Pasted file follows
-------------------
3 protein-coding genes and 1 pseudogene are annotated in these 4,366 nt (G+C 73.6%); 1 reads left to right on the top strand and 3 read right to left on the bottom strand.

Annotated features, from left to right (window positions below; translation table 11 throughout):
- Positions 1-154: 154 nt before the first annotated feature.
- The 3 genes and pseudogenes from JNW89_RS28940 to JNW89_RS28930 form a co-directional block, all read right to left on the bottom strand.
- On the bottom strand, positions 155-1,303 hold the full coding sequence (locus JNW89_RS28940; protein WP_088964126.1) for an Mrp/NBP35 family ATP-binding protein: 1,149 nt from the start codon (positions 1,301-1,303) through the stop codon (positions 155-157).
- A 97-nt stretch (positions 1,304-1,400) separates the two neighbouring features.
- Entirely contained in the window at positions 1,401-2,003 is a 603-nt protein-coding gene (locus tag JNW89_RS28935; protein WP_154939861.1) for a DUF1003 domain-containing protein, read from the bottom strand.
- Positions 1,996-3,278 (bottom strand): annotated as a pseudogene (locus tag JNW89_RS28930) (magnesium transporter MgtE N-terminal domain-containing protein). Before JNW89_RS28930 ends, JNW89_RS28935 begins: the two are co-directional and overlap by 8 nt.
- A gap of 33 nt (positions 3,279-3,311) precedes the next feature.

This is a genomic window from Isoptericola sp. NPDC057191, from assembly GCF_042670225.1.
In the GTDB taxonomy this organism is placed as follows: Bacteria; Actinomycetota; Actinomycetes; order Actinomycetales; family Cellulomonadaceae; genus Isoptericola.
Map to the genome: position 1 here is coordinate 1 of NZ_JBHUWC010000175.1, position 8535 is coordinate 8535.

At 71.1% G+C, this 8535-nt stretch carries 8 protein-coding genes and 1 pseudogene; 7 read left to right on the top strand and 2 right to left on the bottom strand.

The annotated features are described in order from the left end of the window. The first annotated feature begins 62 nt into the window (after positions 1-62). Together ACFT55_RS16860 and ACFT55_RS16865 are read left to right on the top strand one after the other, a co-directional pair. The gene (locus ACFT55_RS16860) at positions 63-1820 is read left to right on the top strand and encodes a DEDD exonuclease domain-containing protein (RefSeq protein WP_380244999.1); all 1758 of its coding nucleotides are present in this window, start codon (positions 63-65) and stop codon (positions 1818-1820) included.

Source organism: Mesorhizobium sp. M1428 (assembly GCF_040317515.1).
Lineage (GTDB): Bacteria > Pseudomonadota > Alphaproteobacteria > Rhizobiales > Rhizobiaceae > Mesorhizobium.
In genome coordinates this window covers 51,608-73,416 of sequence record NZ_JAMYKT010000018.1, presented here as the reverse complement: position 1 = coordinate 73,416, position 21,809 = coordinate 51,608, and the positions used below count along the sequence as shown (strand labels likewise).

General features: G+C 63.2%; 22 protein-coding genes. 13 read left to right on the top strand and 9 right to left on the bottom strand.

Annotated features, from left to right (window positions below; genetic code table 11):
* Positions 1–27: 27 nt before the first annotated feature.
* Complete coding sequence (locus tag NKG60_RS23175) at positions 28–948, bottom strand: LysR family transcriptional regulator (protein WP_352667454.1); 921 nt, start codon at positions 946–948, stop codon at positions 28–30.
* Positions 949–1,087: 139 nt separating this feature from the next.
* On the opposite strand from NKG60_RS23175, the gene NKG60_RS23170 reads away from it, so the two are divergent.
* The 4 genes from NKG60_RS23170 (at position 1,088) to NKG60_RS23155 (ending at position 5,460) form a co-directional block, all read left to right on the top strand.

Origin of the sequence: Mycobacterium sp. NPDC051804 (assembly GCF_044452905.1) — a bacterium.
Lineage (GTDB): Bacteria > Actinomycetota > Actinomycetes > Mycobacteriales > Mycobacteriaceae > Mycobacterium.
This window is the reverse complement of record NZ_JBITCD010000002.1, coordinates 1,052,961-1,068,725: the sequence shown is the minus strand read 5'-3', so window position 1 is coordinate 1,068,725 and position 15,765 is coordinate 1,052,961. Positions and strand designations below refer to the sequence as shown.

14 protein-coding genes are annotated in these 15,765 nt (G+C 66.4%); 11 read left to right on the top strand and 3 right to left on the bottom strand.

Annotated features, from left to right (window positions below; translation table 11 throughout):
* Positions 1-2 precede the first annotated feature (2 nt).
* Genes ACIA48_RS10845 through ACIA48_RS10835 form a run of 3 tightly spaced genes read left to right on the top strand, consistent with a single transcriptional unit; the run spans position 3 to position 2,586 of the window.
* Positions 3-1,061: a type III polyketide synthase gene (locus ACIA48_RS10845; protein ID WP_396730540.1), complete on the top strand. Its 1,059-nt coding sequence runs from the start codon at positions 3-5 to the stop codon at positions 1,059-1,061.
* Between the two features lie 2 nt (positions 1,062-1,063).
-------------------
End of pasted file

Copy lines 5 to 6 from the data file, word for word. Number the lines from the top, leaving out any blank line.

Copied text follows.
- On the bottom strand, positions 155-1,303 hold the full coding sequence (locus JNW89_RS28940; protein WP_088964126.1) for an Mrp/NBP35 family ATP-binding protein: 1,149 nt from the start codon (positions 1,301-1,303) through the stop codon (positions 155-157).
- A 97-nt stretch (positions 1,304-1,400) separates the two neighbouring features.